The book is made up of five poems that exemplify a careful style and structure and a rich and elegant variety of metaphors. These poems, all except the last one, are constructed as acrostics, using the twenty-two letters of the Hebrew alphabet. Although the order of the consonants is maintained in the first poem, in the second, third, and fourth poems, the consonant ayin follows pe (a reversal of the usual order), which has resulted in a slight deviation from the strict pattern of acrostics. The first, second, and third poems are arranged in three-line stanzas, except for 1:7 and 2:19. In the third poem, each of the three lines of the stanza begins with the same consonant; thus the alphabet is repeated three times in this chapter. The fourth poem is made up of two-line stanzas. The fifth poem has twenty-two lines, equivalent to the number of the consonants in the Hebrew alphabet, but it is not an acrostic composition.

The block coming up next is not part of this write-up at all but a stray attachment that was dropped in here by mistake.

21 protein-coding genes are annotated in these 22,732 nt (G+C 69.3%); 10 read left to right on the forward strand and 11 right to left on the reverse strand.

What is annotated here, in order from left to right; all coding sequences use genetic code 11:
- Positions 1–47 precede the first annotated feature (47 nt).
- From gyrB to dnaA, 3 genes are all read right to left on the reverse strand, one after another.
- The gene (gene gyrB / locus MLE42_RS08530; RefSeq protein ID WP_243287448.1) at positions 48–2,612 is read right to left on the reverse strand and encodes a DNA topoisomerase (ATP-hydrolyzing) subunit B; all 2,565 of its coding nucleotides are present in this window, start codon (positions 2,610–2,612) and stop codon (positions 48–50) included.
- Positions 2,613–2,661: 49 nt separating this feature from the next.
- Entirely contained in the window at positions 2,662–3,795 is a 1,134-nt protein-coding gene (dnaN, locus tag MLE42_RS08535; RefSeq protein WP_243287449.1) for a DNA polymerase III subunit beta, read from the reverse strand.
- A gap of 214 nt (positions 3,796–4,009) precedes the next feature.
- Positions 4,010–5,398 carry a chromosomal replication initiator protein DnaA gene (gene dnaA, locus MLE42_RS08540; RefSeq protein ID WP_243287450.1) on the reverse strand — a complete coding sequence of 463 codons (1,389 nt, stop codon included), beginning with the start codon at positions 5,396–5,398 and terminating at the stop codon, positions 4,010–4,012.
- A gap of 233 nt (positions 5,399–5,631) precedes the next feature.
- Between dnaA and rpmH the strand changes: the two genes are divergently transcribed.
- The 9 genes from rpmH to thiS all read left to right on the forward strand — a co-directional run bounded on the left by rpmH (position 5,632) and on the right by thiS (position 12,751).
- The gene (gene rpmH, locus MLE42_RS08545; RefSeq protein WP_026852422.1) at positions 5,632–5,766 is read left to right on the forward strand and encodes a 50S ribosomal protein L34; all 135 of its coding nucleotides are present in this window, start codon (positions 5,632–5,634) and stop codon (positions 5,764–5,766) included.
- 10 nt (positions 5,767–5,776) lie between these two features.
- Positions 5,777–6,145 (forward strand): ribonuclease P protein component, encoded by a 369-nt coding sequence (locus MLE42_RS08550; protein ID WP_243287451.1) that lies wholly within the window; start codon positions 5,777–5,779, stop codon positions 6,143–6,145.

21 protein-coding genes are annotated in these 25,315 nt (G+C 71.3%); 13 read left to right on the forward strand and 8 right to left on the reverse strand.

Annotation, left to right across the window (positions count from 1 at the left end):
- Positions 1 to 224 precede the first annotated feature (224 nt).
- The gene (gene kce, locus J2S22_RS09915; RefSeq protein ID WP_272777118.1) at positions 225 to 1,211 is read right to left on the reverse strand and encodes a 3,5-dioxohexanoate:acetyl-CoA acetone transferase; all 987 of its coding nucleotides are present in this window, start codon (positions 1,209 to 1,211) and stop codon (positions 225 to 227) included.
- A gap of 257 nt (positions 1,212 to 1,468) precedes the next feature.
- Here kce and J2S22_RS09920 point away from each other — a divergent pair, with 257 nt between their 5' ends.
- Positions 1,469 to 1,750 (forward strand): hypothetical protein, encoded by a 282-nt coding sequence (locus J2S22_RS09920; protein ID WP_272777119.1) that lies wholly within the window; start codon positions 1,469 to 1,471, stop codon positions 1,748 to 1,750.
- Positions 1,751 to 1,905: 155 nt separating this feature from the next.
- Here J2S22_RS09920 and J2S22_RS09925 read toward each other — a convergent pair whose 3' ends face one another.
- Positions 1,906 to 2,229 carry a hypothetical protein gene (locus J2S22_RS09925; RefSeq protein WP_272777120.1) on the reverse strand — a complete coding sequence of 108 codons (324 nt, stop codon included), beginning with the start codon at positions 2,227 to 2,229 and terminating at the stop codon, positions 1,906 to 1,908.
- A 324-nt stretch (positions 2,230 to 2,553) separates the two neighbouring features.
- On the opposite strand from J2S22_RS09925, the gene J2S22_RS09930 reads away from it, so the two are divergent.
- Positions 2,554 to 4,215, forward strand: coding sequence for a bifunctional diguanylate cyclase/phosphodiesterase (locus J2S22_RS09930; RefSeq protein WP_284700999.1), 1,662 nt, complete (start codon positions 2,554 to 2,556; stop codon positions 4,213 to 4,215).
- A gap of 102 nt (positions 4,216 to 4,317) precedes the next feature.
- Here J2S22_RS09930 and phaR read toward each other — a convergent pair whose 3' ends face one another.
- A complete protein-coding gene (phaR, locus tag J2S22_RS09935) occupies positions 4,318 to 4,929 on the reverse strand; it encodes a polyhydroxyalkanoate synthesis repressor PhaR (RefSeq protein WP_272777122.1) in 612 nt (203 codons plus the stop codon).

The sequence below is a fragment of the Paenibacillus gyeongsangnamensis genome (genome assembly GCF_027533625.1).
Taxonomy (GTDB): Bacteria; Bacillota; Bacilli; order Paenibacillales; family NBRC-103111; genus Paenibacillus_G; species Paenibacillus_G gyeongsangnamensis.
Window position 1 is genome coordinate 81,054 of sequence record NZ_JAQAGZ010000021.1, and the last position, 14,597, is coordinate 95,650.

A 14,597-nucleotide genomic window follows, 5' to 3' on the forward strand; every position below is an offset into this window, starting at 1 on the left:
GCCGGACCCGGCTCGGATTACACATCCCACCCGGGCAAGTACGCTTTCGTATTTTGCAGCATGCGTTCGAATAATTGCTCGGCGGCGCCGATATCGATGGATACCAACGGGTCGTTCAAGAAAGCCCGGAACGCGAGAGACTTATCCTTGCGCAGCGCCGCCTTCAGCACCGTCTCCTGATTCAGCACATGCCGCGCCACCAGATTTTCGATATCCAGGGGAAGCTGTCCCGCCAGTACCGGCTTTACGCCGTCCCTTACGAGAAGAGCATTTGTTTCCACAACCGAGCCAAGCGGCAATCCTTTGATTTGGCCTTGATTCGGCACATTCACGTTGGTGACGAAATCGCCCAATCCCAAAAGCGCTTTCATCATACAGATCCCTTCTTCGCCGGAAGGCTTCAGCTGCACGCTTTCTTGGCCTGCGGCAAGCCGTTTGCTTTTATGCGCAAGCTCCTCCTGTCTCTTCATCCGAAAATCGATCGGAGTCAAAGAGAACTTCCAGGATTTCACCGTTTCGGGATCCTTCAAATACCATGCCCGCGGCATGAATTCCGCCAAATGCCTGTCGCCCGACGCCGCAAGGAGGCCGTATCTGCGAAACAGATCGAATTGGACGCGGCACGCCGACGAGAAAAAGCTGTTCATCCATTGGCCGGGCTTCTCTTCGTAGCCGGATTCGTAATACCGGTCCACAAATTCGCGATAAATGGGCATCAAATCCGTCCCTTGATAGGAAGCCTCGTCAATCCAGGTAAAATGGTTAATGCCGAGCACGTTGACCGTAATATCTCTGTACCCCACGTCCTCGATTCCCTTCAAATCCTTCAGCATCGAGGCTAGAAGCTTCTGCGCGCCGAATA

The first poem describes Jerusalem as a desolate city because of God's rejection of them brought on by the sins of the people. The theme of God's rejection of Jerusalem is continued in the second poem with emphasis given to his anger. The third poem stresses the greatness of God's love and the need for repentance and contrition for the restoration of the nation. The prophets and priests are blamed for the horrible experiences of the people in the fourth poem. The last poem is a prayer for the restoration of the suffering nation.
The Jewish tradition and the ancient versions ascribed the authorship of this book to Jeremiah. Many recent commentators have regarded Lamentations as the work of an anonymous writer of the late exilic period. Though it does not bear the name of Jeremiah, the content clearly suggests that it is the work of an eyewitness of the tragedy of 587 b.c. One of the reasons cited here for the execution of God's wrath upon his people is the sins of the prophets and priests, a theme also found in Jeremiah. The language of the coming devastation of Judah and Jerusalem in Jeremiah is closely similar to the descriptions of the desolation in Lamentations. In addition to this, there are several other internal similarities between these two books that compel us to agree with those who favor the traditional view (see a detailed discussion of the authorship question in Kaiser, 24-30).